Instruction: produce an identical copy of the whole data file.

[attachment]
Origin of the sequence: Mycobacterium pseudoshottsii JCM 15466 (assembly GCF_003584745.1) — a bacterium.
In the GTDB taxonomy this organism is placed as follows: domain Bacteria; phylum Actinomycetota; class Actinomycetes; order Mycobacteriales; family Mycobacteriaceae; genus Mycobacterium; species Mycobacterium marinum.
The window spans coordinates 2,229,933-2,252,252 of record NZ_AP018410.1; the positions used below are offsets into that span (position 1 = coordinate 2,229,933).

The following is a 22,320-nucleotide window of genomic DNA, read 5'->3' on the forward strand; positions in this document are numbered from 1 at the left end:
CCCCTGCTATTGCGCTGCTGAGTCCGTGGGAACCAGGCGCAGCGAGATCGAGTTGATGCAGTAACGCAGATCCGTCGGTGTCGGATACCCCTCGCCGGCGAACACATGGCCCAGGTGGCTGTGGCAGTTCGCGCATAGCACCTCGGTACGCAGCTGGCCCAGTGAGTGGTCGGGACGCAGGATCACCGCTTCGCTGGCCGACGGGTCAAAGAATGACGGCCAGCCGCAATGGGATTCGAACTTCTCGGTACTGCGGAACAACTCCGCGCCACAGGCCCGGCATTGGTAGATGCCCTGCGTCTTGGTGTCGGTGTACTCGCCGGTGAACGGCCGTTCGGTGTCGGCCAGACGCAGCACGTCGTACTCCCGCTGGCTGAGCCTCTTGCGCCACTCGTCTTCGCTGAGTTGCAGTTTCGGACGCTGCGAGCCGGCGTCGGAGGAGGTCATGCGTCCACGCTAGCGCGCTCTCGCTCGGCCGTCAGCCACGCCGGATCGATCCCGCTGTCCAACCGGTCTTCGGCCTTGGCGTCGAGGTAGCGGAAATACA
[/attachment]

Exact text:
Origin of the sequence: Mycobacterium pseudoshottsii JCM 15466 (assembly GCF_003584745.1) — a bacterium.
In the GTDB taxonomy this organism is placed as follows: domain Bacteria; phylum Actinomycetota; class Actinomycetes; order Mycobacteriales; family Mycobacteriaceae; genus Mycobacterium; species Mycobacterium marinum.
The window spans coordinates 2,229,933-2,252,252 of record NZ_AP018410.1; the positions used below are offsets into that span (position 1 = coordinate 2,229,933).

The following is a 22,320-nucleotide window of genomic DNA, read 5'->3' on the forward strand; positions in this document are numbered from 1 at the left end:
CCCCTGCTATTGCGCTGCTGAGTCCGTGGGAACCAGGCGCAGCGAGATCGAGTTGATGCAGTAACGCAGATCCGTCGGTGTCGGATACCCCTCGCCGGCGAACACATGGCCCAGGTGGCTGTGGCAGTTCGCGCATAGCACCTCGGTACGCAGCTGGCCCAGTGAGTGGTCGGGACGCAGGATCACCGCTTCGCTGGCCGACGGGTCAAAGAATGACGGCCAGCCGCAATGGGATTCGAACTTCTCGGTACTGCGGAACAACTCCGCGCCACAGGCCCGGCATTGGTAGATGCCCTGCGTCTTGGTGTCGGTGTACTCGCCGGTGAACGGCCGTTCGGTGTCGGCCAGACGCAGCACGTCGTACTCCCGCTGGCTGAGCCTCTTGCGCCACTCGTCTTCGCTGAGTTGCAGTTTCGGACGCTGCGAGCCGGCGTCGGAGGAGGTCATGCGTCCACGCTAGCGCGCTCTCGCTCGGCCGTCAGCCACGCCGGATCGATCCCGCTGTCCAACCGGTCTTCGGCCTTGGCGTCGAGGTAGCGGAAATACA